You won’t be afraid to experiment and risk taking a bad picture, because no matter what happens, it is a learning experience.

  • More room of creativity

The ability to control all the settings gives an occasion to explore creative ideas with your shots.

  • More flexibility

 It’s important to understand the impact of each setting and be able to interchange them when in need. There is no rule in stone keeping you from using ISO for brightness and keeping your aperture unchanged.


  • It takes longer to set up

Depending on environments, it can take a time to figure out which is the best setting for the shot desired. But this usually becomes less of an issue with experience.

  • You can miss out on shots

In an event where things are changing fast, you can miss out on shots the moment you want to adjust some settings.

  • It doesn’t handle lighting changes well

If for example, you are shooting a night show with ever changing lighting, it can be challenging to keep changing the settings to match the environment. Using the manual mode can make you miss some shots or have bad ones.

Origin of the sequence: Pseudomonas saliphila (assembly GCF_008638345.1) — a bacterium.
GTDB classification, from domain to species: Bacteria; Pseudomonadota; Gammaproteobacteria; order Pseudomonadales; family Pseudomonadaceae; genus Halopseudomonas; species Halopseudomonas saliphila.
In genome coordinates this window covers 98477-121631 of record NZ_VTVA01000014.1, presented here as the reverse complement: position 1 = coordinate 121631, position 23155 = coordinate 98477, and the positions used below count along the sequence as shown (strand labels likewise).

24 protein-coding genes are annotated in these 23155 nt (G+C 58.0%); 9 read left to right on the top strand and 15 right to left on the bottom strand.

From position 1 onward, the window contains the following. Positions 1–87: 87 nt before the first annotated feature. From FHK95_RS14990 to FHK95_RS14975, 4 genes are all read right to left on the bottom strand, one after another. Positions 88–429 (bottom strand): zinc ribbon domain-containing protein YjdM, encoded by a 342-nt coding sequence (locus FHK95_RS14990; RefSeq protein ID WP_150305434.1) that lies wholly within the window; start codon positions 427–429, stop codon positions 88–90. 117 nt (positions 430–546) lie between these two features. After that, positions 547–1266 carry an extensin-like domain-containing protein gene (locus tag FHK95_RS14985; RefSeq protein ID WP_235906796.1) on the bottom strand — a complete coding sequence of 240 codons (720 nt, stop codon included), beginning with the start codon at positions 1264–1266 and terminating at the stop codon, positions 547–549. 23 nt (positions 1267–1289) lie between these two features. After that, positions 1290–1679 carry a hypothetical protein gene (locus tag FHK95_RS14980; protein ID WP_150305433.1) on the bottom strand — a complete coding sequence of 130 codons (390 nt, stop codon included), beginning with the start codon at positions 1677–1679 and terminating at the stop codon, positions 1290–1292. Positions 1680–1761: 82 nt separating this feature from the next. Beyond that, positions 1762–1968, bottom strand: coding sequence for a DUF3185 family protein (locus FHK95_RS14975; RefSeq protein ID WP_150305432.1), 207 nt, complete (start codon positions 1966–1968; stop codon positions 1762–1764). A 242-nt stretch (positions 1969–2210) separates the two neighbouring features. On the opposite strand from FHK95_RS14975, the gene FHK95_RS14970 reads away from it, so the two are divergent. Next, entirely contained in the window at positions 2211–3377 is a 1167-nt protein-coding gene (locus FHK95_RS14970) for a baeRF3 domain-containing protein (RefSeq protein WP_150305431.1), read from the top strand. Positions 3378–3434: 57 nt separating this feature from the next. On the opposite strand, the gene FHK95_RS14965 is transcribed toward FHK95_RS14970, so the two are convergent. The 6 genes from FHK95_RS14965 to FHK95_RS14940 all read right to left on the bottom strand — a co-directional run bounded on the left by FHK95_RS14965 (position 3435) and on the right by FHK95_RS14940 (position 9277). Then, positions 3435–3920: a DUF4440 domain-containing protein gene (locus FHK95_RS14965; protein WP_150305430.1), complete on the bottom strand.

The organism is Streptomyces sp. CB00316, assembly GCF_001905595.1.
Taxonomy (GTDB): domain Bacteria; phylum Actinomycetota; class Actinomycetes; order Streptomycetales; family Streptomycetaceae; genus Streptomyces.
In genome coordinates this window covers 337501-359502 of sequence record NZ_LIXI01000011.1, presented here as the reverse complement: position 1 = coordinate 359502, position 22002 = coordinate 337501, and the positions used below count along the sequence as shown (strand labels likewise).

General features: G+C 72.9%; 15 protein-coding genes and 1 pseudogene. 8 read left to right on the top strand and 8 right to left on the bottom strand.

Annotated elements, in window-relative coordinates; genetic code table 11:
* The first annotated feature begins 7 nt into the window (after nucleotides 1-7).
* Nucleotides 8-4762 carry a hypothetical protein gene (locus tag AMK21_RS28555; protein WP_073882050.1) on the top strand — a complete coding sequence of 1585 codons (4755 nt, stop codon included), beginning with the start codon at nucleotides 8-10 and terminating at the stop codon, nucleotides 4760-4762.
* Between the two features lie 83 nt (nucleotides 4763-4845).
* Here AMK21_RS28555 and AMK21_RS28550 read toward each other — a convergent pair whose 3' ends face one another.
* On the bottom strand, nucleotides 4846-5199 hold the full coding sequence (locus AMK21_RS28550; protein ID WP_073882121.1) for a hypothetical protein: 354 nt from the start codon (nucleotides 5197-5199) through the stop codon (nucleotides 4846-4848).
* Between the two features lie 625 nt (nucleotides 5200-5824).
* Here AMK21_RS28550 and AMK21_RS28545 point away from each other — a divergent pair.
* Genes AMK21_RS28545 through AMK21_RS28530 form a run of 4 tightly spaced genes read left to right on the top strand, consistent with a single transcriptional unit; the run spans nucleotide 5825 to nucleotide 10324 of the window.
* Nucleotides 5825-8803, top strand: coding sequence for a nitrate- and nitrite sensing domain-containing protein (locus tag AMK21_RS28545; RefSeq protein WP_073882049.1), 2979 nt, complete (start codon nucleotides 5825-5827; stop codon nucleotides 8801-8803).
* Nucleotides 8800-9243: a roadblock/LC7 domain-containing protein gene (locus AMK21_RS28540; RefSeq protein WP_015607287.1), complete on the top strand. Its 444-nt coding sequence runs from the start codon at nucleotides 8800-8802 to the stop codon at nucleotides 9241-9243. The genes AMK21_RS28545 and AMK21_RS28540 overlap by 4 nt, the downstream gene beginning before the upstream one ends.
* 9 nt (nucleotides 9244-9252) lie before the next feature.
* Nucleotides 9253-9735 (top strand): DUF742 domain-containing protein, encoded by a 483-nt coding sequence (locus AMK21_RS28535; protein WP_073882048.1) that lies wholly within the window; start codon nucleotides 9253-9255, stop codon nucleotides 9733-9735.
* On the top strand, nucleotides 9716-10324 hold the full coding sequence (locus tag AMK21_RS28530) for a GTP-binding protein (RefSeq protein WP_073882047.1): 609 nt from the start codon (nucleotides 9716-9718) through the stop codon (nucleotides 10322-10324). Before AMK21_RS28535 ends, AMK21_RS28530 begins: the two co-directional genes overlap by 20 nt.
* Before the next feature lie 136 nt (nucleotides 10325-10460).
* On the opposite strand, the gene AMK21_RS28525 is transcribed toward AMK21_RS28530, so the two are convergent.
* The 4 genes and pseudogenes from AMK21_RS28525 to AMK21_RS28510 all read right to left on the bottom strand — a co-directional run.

• It’s Hard To Use Effectively

If you’re new to photography, manual mode may seem intimidating at first. You have to be able to understand what settings like aperture and shutter speed do, which can be tricky at first (but also really fun!). And once you get the hang of it, there are still some tricks that are hard to master like getting the perfect exposure when light conditions are constantly changing or shooting moving subjects without blurring them

Nyungwe National Park, Rwanda

How to Use the Manual Mode

Here are the steps to take a photo in manual mode:

1. Set a correct shutter speed

In order to set your shutter speed correctly for maximum photo sharpness, you must understand how much light is available and how much light you want to get into the camera.

If you are shooting in bright light, you will want to use a faster shutter speed so that you can capture all of the action without overexposing the image. If you are shooting in low light, use a slower shutter speed so that you can get the right amount of light in the photo without making it look too bright. You do not want your pictures to look washed out because they have been overexposed!